He left his childhood home in Fayoum a quarter-century ago, setting out for Cairo where he was told laborers made big money. He followed welders, garbage men and bricklayers and helped build slums, one after the other. The shacks remain but the good money is gone; Hassanein's lucky if he works two days a week, earning a total of less than $9, not enough to patch his roof, fix the cracks in his ceiling.
He grabbed his cane and went for a stroll. There was no hurry; an idle man learns how to outsmart the hours. A woman cleaned vegetables on a stoop and young men smelling of splashed water and soap walked through the litter and down the hill, looking for a bus to take them somewhere.
Prosperity is like a match to gasoline, burning bright for an instant, then vanishing. Distrust of the government lasts much longer. Hassanein came upon neighbor Mohammed Osman, who once lived in a shantytown near the spice bazaars; the government forced him out to make room for tourists and he settled on these brittle cliffs geologists say should never have been built upon.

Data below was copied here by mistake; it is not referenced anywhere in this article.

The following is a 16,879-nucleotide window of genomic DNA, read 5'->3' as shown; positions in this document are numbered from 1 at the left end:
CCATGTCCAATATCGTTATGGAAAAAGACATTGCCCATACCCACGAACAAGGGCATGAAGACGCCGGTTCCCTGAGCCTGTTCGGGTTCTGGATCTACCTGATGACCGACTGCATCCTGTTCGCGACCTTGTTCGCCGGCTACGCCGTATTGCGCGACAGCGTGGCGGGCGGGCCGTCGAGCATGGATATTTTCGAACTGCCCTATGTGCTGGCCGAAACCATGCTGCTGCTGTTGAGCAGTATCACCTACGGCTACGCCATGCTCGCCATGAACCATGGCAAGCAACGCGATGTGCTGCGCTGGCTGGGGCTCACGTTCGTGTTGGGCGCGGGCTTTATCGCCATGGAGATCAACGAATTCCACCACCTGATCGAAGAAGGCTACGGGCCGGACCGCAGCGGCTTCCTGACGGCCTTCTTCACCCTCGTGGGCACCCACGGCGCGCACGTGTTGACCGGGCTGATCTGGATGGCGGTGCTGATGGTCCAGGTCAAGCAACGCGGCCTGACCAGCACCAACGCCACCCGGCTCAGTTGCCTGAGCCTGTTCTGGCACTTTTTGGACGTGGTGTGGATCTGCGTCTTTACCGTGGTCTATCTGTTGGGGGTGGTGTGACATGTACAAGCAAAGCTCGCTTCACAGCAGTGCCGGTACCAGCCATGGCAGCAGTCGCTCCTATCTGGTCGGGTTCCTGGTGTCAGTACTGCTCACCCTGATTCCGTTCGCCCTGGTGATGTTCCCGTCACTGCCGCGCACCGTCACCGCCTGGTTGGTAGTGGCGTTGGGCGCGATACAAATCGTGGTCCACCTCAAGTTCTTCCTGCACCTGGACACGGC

"The government told me I'd be here only six months. That was 13 years ago," Osman said. "I'm still waiting to be moved to a nice place."
Hassanein walked toward Sayeda Okasha's house. A boy selling propane gas canisters passed, causing chickens to scurry and drawing mothers to windows. Okasha fixed her hijab and did not linger beyond the shade. She hasn't been well since her husband left and her breathing turned bad. She told Hassanein she worries about thieves and trash but said: "I grew up here. This slum just kept expanding. I don't know if I should move. People know how poor I am. I live on their charity. If I left, maybe they wouldn't be able to find me."
Hassanein strolled on and stood with Osman on the hill. Hassanein looked down over plastic bottles and blackened rooftops. Osman glanced up to the ridge toward a new cream-colored building trimmed in bright white with red tile. It looked like a rich man's villa in the smog. The neighborhood had been curious why anyone would build something so nice near a slum.
Maybe their luck had changed. A few of the shanty dwellers walked over to the building and stood at its gate. They were told it was a youth recreation center with a soccer field. No, they couldn't use it. It was for the children of government and military employees. Membership required.
Amro Hassan of The Times' Cairo Bureau contributed to this report.